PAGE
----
Faculty Publications


Opening doors with informal science: Exposure and access for our underserved students

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Journal/Book/Conference Title

Science Education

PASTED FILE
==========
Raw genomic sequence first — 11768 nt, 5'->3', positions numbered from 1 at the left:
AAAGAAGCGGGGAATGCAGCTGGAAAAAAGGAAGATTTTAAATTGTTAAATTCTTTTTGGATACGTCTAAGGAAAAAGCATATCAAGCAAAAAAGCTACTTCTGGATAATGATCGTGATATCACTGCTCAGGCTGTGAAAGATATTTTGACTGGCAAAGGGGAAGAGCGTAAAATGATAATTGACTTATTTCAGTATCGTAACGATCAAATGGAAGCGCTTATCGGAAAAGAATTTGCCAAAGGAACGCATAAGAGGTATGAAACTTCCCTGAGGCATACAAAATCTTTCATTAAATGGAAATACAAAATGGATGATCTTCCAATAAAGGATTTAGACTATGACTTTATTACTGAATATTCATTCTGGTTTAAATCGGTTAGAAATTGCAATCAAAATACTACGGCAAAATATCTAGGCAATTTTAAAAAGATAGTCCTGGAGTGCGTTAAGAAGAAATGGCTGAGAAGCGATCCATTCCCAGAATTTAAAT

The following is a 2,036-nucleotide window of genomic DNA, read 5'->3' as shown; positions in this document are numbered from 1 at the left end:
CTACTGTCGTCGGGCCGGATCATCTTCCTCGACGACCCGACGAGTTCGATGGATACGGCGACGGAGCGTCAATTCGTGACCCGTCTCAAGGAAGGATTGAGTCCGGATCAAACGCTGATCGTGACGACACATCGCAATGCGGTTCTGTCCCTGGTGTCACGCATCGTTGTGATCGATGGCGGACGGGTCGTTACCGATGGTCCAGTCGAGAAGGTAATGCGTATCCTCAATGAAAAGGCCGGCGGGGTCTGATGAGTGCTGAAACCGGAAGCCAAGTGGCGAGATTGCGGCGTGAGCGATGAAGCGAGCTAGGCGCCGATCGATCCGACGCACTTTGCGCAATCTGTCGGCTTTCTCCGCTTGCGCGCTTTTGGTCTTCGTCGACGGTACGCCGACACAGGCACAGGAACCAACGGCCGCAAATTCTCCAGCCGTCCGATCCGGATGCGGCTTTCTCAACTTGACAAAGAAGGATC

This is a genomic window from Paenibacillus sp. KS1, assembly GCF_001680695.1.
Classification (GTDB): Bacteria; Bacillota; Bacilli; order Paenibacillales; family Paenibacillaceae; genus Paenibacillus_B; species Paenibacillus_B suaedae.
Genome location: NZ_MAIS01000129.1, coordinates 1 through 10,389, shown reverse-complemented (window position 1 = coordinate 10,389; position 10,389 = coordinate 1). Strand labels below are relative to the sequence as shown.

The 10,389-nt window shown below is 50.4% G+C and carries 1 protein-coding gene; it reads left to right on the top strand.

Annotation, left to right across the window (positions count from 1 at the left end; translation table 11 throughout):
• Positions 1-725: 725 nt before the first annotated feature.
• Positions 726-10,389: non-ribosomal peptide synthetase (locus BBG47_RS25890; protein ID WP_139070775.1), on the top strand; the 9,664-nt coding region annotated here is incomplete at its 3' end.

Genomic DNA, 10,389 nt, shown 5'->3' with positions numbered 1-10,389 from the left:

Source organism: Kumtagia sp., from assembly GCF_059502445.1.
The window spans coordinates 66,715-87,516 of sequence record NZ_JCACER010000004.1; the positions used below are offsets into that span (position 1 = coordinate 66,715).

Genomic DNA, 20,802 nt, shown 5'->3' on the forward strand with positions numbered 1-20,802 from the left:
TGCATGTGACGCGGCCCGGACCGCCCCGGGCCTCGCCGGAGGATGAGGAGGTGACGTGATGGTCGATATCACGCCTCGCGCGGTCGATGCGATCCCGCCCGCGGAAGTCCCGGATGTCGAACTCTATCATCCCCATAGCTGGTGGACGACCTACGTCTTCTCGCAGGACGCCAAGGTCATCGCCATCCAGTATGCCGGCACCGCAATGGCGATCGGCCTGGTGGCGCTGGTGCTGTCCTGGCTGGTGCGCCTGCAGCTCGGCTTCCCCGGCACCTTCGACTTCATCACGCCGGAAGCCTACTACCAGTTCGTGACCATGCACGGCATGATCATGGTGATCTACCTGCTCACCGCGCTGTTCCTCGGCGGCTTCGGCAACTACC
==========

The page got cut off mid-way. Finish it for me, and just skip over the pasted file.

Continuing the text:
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As it has become apparent that there is a need to broaden the emphasis of science education and ensure that every student achieves a level of science literacy, science educators face the challenge of addressing new audiences that are not always well-served by traditional presentations of scientific material. The challenge of presenting agricultural science to urban African American students typifies a scenario that necessitates devising new approaches to teach people who were previously overlooked or even ignored by the scientific community. The Young Scholars Program at The Ohio State University (OSU) is a 6-year precollegiate intervention program designed to prepare academically talented, economically disadvantaged minority students for college education. This novel outreach program was developed with the primary intention of enhancing the educational background of all of these young people by increasing their agricultural literacy. A secondary goal lay in the hope that some of these students might be enticed to consider the possibility of collegiate study in agricultural fields, thus infusing some much needed racial/ethnic diversity into the College of Food, Agriculture, and Environmental Sciences' student population. To address anticipated disinterest on the part of the students, an informal approach designed to emphasize the relevance, breadth, technical sophistication, and aesthetic components of agricultural science was devised. Students were taken on educational field trips to various college departments as part of an academic program during summer visits to the OSU. Efforts were made to use nontraditional (all women and men of color) scientists as many of the presenters to break down the stereotypical notion that only white males do science. Deliberate educational strategies were employed to enhance the educative aspects of the visits. A science/writing exercise served the dual purpose of prompting student reflection as well as being the evaluation instrument to assess the efficacy of the program. The success of this effort to reshape the traditional presentation of agriculture was demonstrated in much of the testimony of the students as well as the verbal and written observations of the adults involved. The demonstrable success of this project documents the possibility of an initiative addressing the dual challenge of opening the doors of science while simultaneously cultivating the interest of historically underrepresented people in nontraditional subject areas. This research further supports the idea that an informal approach to science education can be a particularly effective intervention strategy for reaching out to underserved students. © 1997 John Wiley & Sons, Inc.

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